Despite France’s status as one of the world’s great fencing nations, international success in the sabre had long eluded it. Jean-François Lamour changed all that.
Going back to the very first Olympic Games of the modern era in 1896, France has always been regarded as one of the powerhouses of international fencing. However, while there were always successes aplenty in the foil and épée, the sabre yielded little joy. In fact, after Georges de La Falaise won Olympic gold in Paris in 1900, France endured decades of disappointment in the discipline. Then in the mid-1960s, an eight-year old Parisian by the name of Jean-François Lamour enrolled at the Maisons-Alfort fencing school and soon chose to specialise in the sabre. It was a decision that would later transform his country’s fortunes in the event.
The sabre had long since fallen out of fashion in France, and the event was now largely the preserve of the East Europeans. However, Lamour started to dominate the national championships, eventually going on to rack up a record 13 titles. Such was his talent, that the French Fencing Federation decided to recruit renowned Hungarian fencing master Laszlo Szepesi in a bid to maximise the talent of their new star and regalvanise the ailing fortunes of the French sabre team. Working under Szepesi from 1982, Lamour, or “Jeff” as he was known, quickly rose to the top of the international rankings.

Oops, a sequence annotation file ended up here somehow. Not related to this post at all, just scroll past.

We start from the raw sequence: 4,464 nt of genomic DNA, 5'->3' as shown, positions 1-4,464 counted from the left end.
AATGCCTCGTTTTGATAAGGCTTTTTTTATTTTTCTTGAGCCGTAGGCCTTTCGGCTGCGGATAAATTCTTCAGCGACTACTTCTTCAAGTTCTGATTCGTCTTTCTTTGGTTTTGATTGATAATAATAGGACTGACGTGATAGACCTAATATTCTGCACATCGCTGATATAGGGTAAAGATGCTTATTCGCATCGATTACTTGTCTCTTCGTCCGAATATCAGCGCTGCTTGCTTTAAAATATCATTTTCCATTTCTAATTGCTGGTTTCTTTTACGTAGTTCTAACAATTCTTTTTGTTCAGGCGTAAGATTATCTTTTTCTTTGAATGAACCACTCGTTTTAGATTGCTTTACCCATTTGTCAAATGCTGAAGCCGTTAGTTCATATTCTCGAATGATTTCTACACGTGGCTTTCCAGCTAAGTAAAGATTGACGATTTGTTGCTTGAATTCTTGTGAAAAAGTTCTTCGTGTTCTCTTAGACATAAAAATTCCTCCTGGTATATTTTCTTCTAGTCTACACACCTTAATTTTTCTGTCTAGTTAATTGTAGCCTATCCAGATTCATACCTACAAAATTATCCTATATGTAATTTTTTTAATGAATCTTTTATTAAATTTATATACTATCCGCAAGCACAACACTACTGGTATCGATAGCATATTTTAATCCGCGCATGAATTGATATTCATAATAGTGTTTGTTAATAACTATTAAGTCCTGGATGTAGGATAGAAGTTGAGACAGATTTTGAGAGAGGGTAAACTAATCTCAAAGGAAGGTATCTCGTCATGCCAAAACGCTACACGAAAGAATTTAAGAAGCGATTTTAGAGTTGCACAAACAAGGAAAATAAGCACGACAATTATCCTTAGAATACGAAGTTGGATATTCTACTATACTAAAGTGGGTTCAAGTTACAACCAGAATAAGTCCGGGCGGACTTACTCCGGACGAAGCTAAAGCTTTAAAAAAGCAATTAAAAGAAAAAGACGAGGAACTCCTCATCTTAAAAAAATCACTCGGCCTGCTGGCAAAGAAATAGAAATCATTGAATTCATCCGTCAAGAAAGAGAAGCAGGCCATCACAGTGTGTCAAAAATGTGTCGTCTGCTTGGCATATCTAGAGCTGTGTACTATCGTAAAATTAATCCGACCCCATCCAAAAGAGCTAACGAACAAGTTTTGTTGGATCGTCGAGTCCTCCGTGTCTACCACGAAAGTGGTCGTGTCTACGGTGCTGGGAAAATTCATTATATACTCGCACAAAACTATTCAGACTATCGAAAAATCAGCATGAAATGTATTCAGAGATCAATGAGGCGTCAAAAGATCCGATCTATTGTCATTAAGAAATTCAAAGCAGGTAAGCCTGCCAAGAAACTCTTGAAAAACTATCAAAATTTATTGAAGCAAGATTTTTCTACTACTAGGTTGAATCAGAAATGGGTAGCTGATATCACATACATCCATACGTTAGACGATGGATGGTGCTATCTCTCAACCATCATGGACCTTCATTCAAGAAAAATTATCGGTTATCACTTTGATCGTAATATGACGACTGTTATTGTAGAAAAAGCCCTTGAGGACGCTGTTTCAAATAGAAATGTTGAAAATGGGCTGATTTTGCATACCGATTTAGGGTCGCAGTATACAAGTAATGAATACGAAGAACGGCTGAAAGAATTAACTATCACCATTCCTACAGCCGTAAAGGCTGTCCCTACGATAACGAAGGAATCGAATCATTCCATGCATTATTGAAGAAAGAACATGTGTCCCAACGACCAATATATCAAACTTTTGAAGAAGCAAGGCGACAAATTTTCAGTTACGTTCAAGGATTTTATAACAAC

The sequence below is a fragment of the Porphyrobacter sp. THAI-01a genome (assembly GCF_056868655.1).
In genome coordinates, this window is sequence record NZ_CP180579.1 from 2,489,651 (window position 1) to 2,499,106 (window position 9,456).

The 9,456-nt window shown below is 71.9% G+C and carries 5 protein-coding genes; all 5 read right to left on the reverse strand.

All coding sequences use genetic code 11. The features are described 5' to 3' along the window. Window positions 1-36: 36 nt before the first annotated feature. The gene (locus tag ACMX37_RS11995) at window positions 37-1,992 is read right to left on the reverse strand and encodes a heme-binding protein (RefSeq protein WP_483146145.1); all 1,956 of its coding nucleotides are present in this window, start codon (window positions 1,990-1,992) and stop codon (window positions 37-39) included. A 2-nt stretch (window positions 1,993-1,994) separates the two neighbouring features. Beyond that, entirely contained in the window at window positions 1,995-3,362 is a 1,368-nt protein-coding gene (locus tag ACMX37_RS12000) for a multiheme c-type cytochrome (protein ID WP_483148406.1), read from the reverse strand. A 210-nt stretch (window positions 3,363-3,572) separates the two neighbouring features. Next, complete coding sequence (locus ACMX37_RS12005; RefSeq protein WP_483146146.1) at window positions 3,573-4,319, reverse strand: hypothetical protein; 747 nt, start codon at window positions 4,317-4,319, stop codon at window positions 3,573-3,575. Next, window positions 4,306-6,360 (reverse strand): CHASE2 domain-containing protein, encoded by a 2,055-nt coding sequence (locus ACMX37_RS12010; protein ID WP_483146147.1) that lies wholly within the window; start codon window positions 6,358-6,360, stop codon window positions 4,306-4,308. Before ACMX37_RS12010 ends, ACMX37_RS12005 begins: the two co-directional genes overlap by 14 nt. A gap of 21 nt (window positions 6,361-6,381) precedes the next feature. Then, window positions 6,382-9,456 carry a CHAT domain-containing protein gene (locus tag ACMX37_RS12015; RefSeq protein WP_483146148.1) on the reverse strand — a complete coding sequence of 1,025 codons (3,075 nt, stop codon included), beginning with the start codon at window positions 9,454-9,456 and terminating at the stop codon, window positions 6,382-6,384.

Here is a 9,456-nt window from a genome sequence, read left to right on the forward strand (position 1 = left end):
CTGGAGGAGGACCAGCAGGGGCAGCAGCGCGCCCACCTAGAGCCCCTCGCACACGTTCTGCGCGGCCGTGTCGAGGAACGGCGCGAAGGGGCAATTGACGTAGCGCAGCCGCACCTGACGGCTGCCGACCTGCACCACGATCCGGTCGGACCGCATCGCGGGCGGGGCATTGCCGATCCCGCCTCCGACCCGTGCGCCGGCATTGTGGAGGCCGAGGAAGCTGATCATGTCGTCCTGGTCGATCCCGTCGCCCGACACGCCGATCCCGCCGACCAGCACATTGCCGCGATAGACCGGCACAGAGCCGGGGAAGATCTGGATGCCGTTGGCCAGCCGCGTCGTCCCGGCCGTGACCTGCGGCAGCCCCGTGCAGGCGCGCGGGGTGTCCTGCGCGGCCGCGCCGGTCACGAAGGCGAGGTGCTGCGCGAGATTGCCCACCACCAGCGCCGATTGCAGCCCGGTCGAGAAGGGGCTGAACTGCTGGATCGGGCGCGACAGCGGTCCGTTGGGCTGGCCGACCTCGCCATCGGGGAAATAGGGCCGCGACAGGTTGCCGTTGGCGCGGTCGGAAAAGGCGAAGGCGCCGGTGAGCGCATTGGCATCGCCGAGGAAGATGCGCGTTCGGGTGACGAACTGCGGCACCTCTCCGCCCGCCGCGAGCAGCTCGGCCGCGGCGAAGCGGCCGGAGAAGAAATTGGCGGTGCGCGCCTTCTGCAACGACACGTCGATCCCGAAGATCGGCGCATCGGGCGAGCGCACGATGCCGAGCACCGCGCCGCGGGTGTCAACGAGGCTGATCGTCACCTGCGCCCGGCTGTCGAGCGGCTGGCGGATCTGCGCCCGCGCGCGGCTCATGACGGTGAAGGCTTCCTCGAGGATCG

On 4 August 1984 on the piste at the Long Beach Convention Center in Los Angeles, Lamour ended France’s 84-year wait for success in the sabre when he defeated Italy’s Marco Marin 12-11 in a fiercely contested individual final. He went on to lead France to the team sabre final, where they lost out to Italy. Four years later in Seoul, Lamour successfully defended his individual title thanks to a comfortable 10-4 victory over Poland’s Janusz Olech in the final. Then at Barcelona 1992, where he was the flag-bearer for the French delegation during the Opening Ceremony, he added two bronze medals in the individual and team competitions. Lamour’s successes ensured a growth in the popularity of the sabre in France, and helped spawn a new generation of fencers competing at the top level.
After calling time on his fencing career, Lamour was appointed advisor on sport to the then Mayor of Paris, Jacques Chirac and he served in a similar role when the latter became France’s President in 1995. Between 2002 and 2007, Lamour served as France’s Minister of Youth Affairs and Sport, and was also Vice-President of the World Anti-Doping Agency (WADA) during the same period. He remains actively involved in domestic politics today, having been elected to the country’s National Assembly as deputy for the 13th district of Paris in 2007.
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